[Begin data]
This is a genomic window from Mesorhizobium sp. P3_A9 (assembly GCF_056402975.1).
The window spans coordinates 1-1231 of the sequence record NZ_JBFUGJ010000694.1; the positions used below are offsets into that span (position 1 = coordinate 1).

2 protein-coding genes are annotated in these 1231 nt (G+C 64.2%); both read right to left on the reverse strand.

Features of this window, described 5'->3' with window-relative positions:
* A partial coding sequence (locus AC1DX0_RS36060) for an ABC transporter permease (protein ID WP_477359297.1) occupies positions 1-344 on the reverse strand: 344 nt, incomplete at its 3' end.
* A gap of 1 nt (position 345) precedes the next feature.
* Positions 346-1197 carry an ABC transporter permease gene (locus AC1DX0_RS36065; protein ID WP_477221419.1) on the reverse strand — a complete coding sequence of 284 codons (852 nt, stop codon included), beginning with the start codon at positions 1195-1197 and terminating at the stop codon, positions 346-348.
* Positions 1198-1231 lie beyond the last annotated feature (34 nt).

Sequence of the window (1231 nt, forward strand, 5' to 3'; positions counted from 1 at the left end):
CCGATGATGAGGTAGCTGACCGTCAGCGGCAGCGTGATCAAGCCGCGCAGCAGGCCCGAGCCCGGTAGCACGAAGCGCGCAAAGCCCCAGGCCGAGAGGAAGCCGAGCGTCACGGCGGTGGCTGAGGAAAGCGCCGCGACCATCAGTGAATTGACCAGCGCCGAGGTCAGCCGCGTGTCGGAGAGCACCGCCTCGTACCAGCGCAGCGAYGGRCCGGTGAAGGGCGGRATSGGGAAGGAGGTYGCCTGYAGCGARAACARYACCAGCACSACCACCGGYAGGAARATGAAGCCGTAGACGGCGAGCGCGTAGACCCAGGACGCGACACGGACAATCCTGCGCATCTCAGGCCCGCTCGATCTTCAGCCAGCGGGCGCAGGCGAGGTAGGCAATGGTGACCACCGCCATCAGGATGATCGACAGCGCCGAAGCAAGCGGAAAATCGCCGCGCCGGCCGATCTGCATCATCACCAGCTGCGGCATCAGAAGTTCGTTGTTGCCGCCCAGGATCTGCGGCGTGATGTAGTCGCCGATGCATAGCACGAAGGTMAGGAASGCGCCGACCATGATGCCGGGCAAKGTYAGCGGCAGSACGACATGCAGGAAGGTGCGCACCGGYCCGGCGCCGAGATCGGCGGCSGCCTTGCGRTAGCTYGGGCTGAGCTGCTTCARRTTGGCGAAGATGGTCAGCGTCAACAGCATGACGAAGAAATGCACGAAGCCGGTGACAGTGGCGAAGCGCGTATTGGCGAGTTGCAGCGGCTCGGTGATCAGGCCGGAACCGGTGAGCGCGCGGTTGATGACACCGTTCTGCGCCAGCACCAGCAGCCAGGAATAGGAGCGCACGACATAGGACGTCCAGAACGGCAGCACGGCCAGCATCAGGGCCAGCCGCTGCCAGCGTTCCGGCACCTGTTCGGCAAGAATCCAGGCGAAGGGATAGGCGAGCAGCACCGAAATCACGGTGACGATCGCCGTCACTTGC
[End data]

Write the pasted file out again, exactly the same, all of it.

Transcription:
This is a genomic window from Mesorhizobium sp. P3_A9 (assembly GCF_056402975.1).
The window spans coordinates 1-1231 of the sequence record NZ_JBFUGJ010000694.1; the positions used below are offsets into that span (position 1 = coordinate 1).

2 protein-coding genes are annotated in these 1231 nt (G+C 64.2%); both read right to left on the reverse strand.

Features of this window, described 5'->3' with window-relative positions:
* A partial coding sequence (locus AC1DX0_RS36060) for an ABC transporter permease (protein ID WP_477359297.1) occupies positions 1-344 on the reverse strand: 344 nt, incomplete at its 3' end.
* A gap of 1 nt (position 345) precedes the next feature.
* Positions 346-1197 carry an ABC transporter permease gene (locus AC1DX0_RS36065; protein ID WP_477221419.1) on the reverse strand — a complete coding sequence of 284 codons (852 nt, stop codon included), beginning with the start codon at positions 1195-1197 and terminating at the stop codon, positions 346-348.
* Positions 1198-1231 lie beyond the last annotated feature (34 nt).

Sequence of the window (1231 nt, forward strand, 5' to 3'; positions counted from 1 at the left end):
CCGATGATGAGGTAGCTGACCGTCAGCGGCAGCGTGATCAAGCCGCGCAGCAGGCCCGAGCCCGGTAGCACGAAGCGCGCAAAGCCCCAGGCCGAGAGGAAGCCGAGCGTCACGGCGGTGGCTGAGGAAAGCGCCGCGACCATCAGTGAATTGACCAGCGCCGAGGTCAGCCGCGTGTCGGAGAGCACCGCCTCGTACCAGCGCAGCGAYGGRCCGGTGAAGGGCGGRATSGGGAAGGAGGTYGCCTGYAGCGARAACARYACCAGCACSACCACCGGYAGGAARATGAAGCCGTAGACGGCGAGCGCGTAGACCCAGGACGCGACACGGACAATCCTGCGCATCTCAGGCCCGCTCGATCTTCAGCCAGCGGGCGCAGGCGAGGTAGGCAATGGTGACCACCGCCATCAGGATGATCGACAGCGCCGAAGCAAGCGGAAAATCGCCGCGCCGGCCGATCTGCATCATCACCAGCTGCGGCATCAGAAGTTCGTTGTTGCCGCCCAGGATCTGCGGCGTGATGTAGTCGCCGATGCATAGCACGAAGGTMAGGAASGCGCCGACCATGATGCCGGGCAAKGTYAGCGGCAGSACGACATGCAGGAAGGTGCGCACCGGYCCGGCGCCGAGATCGGCGGCSGCCTTGCGRTAGCTYGGGCTGAGCTGCTTCARRTTGGCGAAGATGGTCAGCGTCAACAGCATGACGAAGAAATGCACGAAGCCGGTGACAGTGGCGAAGCGCGTATTGGCGAGTTGCAGCGGCTCGGTGATCAGGCCGGAACCGGTGAGCGCGCGGTTGATGACACCGTTCTGCGCCAGCACCAGCAGCCAGGAATAGGAGCGCACGACATAGGACGTCCAGAACGGCAGCACGGCCAGCATCAGGGCCAGCCGCTGCCAGCGTTCCGGCACCTGTTCGGCAAGAATCCAGGCGAAGGGATAGGCGAGCAGCACCGAAATCACGGTGACGATCGCCGTCACTTGC